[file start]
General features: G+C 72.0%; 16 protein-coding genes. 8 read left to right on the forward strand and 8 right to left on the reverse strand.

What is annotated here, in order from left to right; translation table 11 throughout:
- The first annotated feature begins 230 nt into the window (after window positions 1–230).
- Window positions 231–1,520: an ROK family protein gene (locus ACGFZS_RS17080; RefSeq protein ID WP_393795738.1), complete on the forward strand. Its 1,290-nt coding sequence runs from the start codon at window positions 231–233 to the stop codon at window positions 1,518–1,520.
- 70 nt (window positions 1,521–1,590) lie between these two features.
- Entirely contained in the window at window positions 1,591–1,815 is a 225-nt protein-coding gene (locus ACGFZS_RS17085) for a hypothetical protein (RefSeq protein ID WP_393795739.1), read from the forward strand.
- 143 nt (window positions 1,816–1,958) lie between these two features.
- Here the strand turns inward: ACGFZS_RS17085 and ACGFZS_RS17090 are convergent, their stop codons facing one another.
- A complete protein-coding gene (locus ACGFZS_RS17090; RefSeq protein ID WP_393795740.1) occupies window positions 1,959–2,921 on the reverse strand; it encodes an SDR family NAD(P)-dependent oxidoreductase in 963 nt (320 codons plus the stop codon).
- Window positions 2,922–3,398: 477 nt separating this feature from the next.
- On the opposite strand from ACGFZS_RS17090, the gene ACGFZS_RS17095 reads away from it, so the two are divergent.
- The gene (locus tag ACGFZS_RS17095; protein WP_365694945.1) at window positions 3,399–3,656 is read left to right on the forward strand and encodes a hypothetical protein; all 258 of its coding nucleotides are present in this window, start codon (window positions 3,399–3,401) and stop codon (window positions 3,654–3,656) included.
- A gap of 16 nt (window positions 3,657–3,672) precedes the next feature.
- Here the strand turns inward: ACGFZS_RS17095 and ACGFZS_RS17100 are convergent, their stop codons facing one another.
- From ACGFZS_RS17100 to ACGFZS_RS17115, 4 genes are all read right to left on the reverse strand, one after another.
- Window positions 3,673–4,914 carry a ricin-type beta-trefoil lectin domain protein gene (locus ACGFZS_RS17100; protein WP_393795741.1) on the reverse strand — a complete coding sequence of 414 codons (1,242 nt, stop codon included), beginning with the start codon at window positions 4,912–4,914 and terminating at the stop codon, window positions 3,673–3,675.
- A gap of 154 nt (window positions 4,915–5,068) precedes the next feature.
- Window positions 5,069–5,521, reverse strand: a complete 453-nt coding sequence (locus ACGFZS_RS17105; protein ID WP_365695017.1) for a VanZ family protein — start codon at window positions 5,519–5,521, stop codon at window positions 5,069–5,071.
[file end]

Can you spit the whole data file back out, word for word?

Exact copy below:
General features: G+C 72.0%; 16 protein-coding genes. 8 read left to right on the forward strand and 8 right to left on the reverse strand.

What is annotated here, in order from left to right; translation table 11 throughout:
- The first annotated feature begins 230 nt into the window (after window positions 1–230).
- Window positions 231–1,520: an ROK family protein gene (locus ACGFZS_RS17080; RefSeq protein ID WP_393795738.1), complete on the forward strand. Its 1,290-nt coding sequence runs from the start codon at window positions 231–233 to the stop codon at window positions 1,518–1,520.
- 70 nt (window positions 1,521–1,590) lie between these two features.
- Entirely contained in the window at window positions 1,591–1,815 is a 225-nt protein-coding gene (locus ACGFZS_RS17085) for a hypothetical protein (RefSeq protein ID WP_393795739.1), read from the forward strand.
- 143 nt (window positions 1,816–1,958) lie between these two features.
- Here the strand turns inward: ACGFZS_RS17085 and ACGFZS_RS17090 are convergent, their stop codons facing one another.
- A complete protein-coding gene (locus ACGFZS_RS17090; RefSeq protein ID WP_393795740.1) occupies window positions 1,959–2,921 on the reverse strand; it encodes an SDR family NAD(P)-dependent oxidoreductase in 963 nt (320 codons plus the stop codon).
- Window positions 2,922–3,398: 477 nt separating this feature from the next.
- On the opposite strand from ACGFZS_RS17090, the gene ACGFZS_RS17095 reads away from it, so the two are divergent.
- The gene (locus tag ACGFZS_RS17095; protein WP_365694945.1) at window positions 3,399–3,656 is read left to right on the forward strand and encodes a hypothetical protein; all 258 of its coding nucleotides are present in this window, start codon (window positions 3,399–3,401) and stop codon (window positions 3,654–3,656) included.
- A gap of 16 nt (window positions 3,657–3,672) precedes the next feature.
- Here the strand turns inward: ACGFZS_RS17095 and ACGFZS_RS17100 are convergent, their stop codons facing one another.
- From ACGFZS_RS17100 to ACGFZS_RS17115, 4 genes are all read right to left on the reverse strand, one after another.
- Window positions 3,673–4,914 carry a ricin-type beta-trefoil lectin domain protein gene (locus ACGFZS_RS17100; protein WP_393795741.1) on the reverse strand — a complete coding sequence of 414 codons (1,242 nt, stop codon included), beginning with the start codon at window positions 4,912–4,914 and terminating at the stop codon, window positions 3,673–3,675.
- A gap of 154 nt (window positions 4,915–5,068) precedes the next feature.
- Window positions 5,069–5,521, reverse strand: a complete 453-nt coding sequence (locus ACGFZS_RS17105; protein ID WP_365695017.1) for a VanZ family protein — start codon at window positions 5,519–5,521, stop codon at window positions 5,069–5,071.